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The simple answer: Its because Gravity of Black Hole there doesn't allow it. See also this and this Phys.SE posts.

Isn't it a classical answer? When we're unable to connect Gravity with Quantum Theory, how can we apply classical force concept on a denizen of Quantum realm?

My main concern is Quantum Tunneling. Why can't a photon just break the barrier based on Uncertainty principle?

I know about Hawking Radiation, but it also doesn't tell anything about it. Cosmic fluctuations of vacuum at event horizon boundary creates pair of particles; one goes inside and one is released with Quantum Tunneling breaking gravitational barrier at that point.

What's the real explanation of light not being escaped from inside Black Hole?

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possible duplicate of Why is a black hole black? –  John Rennie Dec 11 '12 at 17:35
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You might want to watch this video about the "Black Hole War" from Prof. Susskind. –  Dilaton Dec 11 '12 at 17:35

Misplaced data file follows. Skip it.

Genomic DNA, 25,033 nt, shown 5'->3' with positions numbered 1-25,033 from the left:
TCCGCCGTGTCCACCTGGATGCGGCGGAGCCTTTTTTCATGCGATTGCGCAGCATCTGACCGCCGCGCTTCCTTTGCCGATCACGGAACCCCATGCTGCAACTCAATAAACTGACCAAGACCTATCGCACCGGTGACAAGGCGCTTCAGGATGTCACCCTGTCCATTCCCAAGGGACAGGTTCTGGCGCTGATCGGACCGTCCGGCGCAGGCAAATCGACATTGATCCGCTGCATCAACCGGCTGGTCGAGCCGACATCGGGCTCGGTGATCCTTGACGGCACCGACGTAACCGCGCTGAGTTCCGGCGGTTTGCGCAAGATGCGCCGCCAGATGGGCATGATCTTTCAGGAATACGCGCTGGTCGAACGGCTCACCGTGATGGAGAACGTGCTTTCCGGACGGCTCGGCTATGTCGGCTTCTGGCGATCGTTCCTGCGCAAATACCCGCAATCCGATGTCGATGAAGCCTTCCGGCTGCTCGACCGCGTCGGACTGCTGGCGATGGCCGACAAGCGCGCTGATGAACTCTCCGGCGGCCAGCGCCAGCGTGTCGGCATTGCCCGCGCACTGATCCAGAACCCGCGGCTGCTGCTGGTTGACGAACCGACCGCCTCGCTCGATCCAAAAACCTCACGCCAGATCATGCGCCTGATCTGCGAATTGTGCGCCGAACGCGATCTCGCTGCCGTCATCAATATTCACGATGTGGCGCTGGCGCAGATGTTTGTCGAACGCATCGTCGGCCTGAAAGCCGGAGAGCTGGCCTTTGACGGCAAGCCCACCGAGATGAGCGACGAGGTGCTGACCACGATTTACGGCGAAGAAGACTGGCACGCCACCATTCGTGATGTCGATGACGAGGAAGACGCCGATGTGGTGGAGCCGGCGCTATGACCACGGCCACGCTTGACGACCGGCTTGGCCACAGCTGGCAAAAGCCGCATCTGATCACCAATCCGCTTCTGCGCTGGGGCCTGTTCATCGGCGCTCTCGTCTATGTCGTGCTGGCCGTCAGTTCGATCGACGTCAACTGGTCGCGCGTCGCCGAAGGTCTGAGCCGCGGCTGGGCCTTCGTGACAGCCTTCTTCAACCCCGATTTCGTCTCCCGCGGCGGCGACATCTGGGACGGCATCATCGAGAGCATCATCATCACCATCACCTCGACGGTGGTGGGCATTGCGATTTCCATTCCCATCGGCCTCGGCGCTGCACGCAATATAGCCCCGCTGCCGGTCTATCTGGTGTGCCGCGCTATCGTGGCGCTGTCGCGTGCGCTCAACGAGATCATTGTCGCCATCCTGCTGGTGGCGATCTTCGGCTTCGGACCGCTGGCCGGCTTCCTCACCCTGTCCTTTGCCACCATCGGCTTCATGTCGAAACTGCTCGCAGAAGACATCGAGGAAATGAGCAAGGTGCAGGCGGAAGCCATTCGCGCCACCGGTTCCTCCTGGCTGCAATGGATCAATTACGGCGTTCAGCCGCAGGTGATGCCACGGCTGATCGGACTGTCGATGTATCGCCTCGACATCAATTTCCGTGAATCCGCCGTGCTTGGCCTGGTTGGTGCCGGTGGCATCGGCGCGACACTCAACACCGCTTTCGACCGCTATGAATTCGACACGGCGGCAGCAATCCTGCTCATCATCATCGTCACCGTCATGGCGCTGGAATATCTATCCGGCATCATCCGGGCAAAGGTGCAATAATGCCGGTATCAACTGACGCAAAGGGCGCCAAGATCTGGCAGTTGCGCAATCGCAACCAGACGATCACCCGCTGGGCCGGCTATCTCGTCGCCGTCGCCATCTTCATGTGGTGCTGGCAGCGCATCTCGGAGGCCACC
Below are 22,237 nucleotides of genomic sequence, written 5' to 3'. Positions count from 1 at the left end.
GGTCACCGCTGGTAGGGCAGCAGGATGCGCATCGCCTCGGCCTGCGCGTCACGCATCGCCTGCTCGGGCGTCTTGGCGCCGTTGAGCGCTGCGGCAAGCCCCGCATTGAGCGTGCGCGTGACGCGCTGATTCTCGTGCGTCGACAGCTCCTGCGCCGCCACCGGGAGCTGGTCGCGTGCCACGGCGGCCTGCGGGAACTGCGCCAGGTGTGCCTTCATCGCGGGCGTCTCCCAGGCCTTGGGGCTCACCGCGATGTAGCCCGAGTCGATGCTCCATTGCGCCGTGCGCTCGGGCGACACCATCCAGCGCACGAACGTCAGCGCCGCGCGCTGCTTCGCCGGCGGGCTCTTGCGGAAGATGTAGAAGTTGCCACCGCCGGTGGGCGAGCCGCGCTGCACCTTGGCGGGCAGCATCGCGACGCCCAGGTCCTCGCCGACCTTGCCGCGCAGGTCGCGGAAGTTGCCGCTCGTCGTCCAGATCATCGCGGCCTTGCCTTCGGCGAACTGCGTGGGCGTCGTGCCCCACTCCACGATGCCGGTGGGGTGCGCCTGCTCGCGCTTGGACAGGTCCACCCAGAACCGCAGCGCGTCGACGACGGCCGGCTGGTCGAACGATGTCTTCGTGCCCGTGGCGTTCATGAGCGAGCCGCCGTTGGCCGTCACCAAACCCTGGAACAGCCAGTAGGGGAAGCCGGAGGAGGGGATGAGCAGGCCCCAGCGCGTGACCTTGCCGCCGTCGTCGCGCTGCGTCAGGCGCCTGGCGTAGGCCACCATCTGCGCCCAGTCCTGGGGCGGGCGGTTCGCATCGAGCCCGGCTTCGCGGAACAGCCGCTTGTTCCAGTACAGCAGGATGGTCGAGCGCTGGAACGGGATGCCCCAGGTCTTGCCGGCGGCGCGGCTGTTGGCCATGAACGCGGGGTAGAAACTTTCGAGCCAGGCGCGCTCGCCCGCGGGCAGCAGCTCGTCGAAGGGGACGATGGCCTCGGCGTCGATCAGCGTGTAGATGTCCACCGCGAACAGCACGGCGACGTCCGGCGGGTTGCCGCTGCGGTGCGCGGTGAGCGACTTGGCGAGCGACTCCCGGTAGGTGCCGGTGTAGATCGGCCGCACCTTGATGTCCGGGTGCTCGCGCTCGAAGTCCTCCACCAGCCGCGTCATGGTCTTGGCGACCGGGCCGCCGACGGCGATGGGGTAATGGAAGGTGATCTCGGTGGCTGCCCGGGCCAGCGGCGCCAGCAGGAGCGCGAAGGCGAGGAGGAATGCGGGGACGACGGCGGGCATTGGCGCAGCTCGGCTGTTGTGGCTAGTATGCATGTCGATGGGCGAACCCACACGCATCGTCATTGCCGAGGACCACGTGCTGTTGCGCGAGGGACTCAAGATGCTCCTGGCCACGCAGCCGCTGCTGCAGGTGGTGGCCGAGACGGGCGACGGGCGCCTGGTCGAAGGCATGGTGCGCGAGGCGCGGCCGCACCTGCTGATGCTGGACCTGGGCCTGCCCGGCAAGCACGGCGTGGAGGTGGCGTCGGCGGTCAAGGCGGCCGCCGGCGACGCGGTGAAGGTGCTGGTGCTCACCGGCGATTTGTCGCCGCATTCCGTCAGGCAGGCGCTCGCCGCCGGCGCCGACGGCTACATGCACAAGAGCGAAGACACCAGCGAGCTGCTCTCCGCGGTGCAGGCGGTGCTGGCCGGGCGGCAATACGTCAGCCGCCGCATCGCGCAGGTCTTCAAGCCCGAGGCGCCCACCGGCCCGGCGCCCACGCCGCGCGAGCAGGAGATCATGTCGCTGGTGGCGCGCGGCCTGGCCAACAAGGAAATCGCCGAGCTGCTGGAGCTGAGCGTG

Hawking radiation (including photons) can be thought of as a tunneling phenomenon. The tunneling transmission coefficient, of course, is incredibly tiny. So I don't understand what you find dissatisfying about the Hawking radiation description for escaping photons. –  twistor59 Dec 11 '12 at 19:53
    
@twistor59 Nothing is dissatisfying me about Hawking radiation. Actually, I am asking about normal light waves produced by outside source. Hawking Radiation talks about suddenly appeared particles in vacuum. –  Sachin Shekhar Dec 11 '12 at 20:25